Black Lives Matter and Music: Protest, Intervention, Reflection
Music has always been integral to the Black Lives Matter movement in the United States, with songs such as Kendrick Lamar's "Alright," J. Cole's "Be Free," D'Angelo and the Vanguard's "The Charade," The Game's "Don't Shoot," Janelle Monae's "Hell You Talmbout," Usher's "Chains," and many others serving as unofficial anthems and soundtracks for members and allies of the movement. In this collection of critical studies, contributors draw from ethnographic research and personal encounters to illustrate how scholarly research of, approaches to, and teaching about the role of music in the Black Lives Matter movement can contribute to public awareness of the social, economic, political, scientific, and other forms of injustices in our society. Each chapter in Black Lives Matter and Music focuses on a particular case study, with the goal to inspire and facilitate productive dialogues among scholars, students, and the communities we study. From nuanced snapshots of how African American musical genres have flourished in different cities and the role of these genres in local activism, to explorations of musical pedagogy on the American college campus, readers will be challenged to think of how activism and social justice work might appear in American higher education and in academic research. Black Lives Matter and Music provokes us to examine how we teach, how we conduct research, and ultimately, how we should think about the ways that black struggle, liberation, and identity have evolved in the United States and around the world.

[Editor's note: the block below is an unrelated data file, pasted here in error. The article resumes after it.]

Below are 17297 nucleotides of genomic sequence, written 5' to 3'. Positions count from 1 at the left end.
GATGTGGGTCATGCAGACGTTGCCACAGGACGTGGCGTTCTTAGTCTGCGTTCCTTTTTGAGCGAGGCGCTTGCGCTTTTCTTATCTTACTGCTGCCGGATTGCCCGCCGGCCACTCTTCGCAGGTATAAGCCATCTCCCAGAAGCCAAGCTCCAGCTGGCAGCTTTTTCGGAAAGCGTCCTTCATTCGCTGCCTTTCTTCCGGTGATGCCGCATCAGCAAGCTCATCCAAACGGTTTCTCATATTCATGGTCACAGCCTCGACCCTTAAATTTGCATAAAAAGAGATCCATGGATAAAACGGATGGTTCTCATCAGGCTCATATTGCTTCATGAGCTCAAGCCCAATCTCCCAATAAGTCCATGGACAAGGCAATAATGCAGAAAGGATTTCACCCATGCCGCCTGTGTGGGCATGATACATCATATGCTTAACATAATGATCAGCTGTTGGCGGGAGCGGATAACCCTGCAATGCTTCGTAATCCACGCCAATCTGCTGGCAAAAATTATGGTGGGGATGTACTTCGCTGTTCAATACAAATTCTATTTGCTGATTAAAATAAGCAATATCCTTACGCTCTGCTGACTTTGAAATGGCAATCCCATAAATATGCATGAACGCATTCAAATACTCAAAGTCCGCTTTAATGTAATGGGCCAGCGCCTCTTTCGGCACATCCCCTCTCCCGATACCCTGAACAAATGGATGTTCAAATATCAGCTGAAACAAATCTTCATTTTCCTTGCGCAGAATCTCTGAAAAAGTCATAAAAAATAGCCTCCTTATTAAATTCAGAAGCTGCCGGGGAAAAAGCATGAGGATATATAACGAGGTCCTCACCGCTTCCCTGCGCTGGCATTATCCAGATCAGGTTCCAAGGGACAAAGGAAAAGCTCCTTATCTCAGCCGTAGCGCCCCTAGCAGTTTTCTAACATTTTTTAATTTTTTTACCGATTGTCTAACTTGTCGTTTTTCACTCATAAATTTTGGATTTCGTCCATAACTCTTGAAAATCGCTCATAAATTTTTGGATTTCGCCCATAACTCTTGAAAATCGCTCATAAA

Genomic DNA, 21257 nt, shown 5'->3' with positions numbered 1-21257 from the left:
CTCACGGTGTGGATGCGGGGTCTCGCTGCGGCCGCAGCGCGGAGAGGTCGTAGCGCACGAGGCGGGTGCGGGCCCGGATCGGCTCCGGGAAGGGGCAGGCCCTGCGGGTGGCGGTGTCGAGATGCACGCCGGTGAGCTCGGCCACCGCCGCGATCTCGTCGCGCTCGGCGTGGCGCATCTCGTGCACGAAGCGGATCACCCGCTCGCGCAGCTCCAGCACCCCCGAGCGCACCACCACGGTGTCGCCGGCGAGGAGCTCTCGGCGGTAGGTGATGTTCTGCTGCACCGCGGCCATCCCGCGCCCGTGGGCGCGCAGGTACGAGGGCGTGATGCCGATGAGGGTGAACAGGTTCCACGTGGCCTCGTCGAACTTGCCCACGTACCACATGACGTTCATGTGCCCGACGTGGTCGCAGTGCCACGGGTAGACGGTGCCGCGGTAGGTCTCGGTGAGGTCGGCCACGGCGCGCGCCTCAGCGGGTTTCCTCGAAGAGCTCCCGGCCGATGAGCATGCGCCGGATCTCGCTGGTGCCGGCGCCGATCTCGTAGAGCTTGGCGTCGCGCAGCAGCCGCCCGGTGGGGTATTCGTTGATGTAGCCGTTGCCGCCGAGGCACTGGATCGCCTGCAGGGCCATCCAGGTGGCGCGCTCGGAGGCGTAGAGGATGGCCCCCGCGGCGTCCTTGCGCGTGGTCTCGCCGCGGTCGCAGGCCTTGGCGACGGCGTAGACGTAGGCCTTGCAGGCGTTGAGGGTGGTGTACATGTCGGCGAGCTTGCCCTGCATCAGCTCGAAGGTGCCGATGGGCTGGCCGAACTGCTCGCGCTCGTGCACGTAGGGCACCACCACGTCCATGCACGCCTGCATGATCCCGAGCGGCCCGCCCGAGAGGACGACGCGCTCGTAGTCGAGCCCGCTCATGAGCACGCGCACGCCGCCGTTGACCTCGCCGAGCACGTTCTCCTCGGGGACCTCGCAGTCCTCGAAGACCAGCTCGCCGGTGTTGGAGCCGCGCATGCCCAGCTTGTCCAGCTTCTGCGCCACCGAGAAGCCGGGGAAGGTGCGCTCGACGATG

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About the Author
Denise Dalphond is an independent, public sector scholar of ethnomusicology specializing in Detroit techno and house music. She writes about music and activism at schoolcraftwax.work.
Alison Martin is a PhD Student in the Department of Folklore and Ethnomusicology at Indiana University. Her dissertation work focuses on the intersections of gentrification, race, and sound in Washington, DC.
Portia K. Maultsby is Laura Boulton Professor Emerita of Ethnomusicology in the Department of Folklore and Ethnomusicology at Indiana University. Sheis editor with Mellonee V. Burnim of African American Music: An Introduction, and Issues in African American Music: Power, Gender, Race, Representation.
Fernando Orejuela is Senior Lecturer and Director of Undergraduate Studies in the Department of Folklore and Ethnomusicology at Indiana University. He is the author of Rap Music and Hip Hop Culture.
Stephanie Shonekan is Associate Professor of Ethnomusicology and Black Studies at the University of Missouri. She is the author of Soul, Country and the USA: Race and Identity in American Music and The Life of Camilla Williams, African American Classical Singer and Opera Diva.
Langston Collin Wilkins is Traditional Arts Specialist with the Tennessee Arts Commission. He is currently writing an ethnographic manuscript on cultivation of local identity within Houston's screwed & chopped hip hop music scene.
[T]his book should inspire activists, scholars, and those who fall on both sides to conduct research globally on the topics explored, since anti-blackness is a worldwide issue. All people should know the depth of power music can spark in activists, scholarly and non-scholarly alike, and how music can mobilize significant change in the world."--Western Folklore
[A] book for our time that is right on time."--Journal of Folklore Research